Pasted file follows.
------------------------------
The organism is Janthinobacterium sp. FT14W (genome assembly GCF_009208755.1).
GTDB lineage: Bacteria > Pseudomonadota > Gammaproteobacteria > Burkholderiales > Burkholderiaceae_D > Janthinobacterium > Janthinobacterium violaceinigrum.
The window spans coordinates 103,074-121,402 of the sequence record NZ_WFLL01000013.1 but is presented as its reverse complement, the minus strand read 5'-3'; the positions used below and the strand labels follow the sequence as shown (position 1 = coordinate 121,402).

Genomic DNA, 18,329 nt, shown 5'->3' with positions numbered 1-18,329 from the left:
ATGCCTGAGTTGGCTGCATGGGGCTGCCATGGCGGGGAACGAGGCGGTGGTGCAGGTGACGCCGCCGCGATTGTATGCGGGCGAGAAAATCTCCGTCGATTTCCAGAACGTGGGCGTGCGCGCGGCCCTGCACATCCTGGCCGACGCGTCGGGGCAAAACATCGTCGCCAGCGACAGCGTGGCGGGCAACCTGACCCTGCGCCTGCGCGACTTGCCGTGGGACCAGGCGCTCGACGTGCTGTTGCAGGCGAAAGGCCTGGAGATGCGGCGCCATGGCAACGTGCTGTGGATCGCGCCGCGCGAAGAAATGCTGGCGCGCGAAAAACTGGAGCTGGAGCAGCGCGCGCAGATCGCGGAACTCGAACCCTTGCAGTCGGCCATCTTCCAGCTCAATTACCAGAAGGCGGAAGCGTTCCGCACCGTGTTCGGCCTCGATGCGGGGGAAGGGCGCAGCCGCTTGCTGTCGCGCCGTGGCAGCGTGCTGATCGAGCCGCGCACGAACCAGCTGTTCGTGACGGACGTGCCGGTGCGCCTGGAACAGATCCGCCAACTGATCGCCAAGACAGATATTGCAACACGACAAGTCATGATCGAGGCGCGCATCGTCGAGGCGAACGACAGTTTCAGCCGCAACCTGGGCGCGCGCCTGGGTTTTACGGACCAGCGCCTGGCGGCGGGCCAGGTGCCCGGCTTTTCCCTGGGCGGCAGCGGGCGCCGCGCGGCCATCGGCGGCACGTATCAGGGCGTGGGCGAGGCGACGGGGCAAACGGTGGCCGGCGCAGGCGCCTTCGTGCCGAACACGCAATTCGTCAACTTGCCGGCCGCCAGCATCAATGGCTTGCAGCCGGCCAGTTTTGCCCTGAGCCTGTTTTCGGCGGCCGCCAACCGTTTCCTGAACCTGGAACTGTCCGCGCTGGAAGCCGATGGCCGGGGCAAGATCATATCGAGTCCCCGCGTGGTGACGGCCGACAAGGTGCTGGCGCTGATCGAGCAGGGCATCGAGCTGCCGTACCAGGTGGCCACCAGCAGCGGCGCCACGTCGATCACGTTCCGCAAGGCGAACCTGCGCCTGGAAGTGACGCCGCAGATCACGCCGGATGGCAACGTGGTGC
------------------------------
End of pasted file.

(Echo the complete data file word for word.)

The organism is Janthinobacterium sp. FT14W (genome assembly GCF_009208755.1).
GTDB lineage: Bacteria > Pseudomonadota > Gammaproteobacteria > Burkholderiales > Burkholderiaceae_D > Janthinobacterium > Janthinobacterium violaceinigrum.
The window spans coordinates 103,074-121,402 of the sequence record NZ_WFLL01000013.1 but is presented as its reverse complement, the minus strand read 5'-3'; the positions used below and the strand labels follow the sequence as shown (position 1 = coordinate 121,402).

Genomic DNA, 18,329 nt, shown 5'->3' with positions numbered 1-18,329 from the left:
ATGCCTGAGTTGGCTGCATGGGGCTGCCATGGCGGGGAACGAGGCGGTGGTGCAGGTGACGCCGCCGCGATTGTATGCGGGCGAGAAAATCTCCGTCGATTTCCAGAACGTGGGCGTGCGCGCGGCCCTGCACATCCTGGCCGACGCGTCGGGGCAAAACATCGTCGCCAGCGACAGCGTGGCGGGCAACCTGACCCTGCGCCTGCGCGACTTGCCGTGGGACCAGGCGCTCGACGTGCTGTTGCAGGCGAAAGGCCTGGAGATGCGGCGCCATGGCAACGTGCTGTGGATCGCGCCGCGCGAAGAAATGCTGGCGCGCGAAAAACTGGAGCTGGAGCAGCGCGCGCAGATCGCGGAACTCGAACCCTTGCAGTCGGCCATCTTCCAGCTCAATTACCAGAAGGCGGAAGCGTTCCGCACCGTGTTCGGCCTCGATGCGGGGGAAGGGCGCAGCCGCTTGCTGTCGCGCCGTGGCAGCGTGCTGATCGAGCCGCGCACGAACCAGCTGTTCGTGACGGACGTGCCGGTGCGCCTGGAACAGATCCGCCAACTGATCGCCAAGACAGATATTGCAACACGACAAGTCATGATCGAGGCGCGCATCGTCGAGGCGAACGACAGTTTCAGCCGCAACCTGGGCGCGCGCCTGGGTTTTACGGACCAGCGCCTGGCGGCGGGCCAGGTGCCCGGCTTTTCCCTGGGCGGCAGCGGGCGCCGCGCGGCCATCGGCGGCACGTATCAGGGCGTGGGCGAGGCGACGGGGCAAACGGTGGCCGGCGCAGGCGCCTTCGTGCCGAACACGCAATTCGTCAACTTGCCGGCCGCCAGCATCAATGGCTTGCAGCCGGCCAGTTTTGCCCTGAGCCTGTTTTCGGCGGCCGCCAACCGTTTCCTGAACCTGGAACTGTCCGCGCTGGAAGCCGATGGCCGGGGCAAGATCATATCGAGTCCCCGCGTGGTGACGGCCGACAAGGTGCTGGCGCTGATCGAGCAGGGCATCGAGCTGCCGTACCAGGTGGCCACCAGCAGCGGCGCCACGTCGATCACGTTCCGCAAGGCGAACCTGCGCCTGGAAGTGACGCCGCAGATCACGCCGGATGGCAACGTGGTGC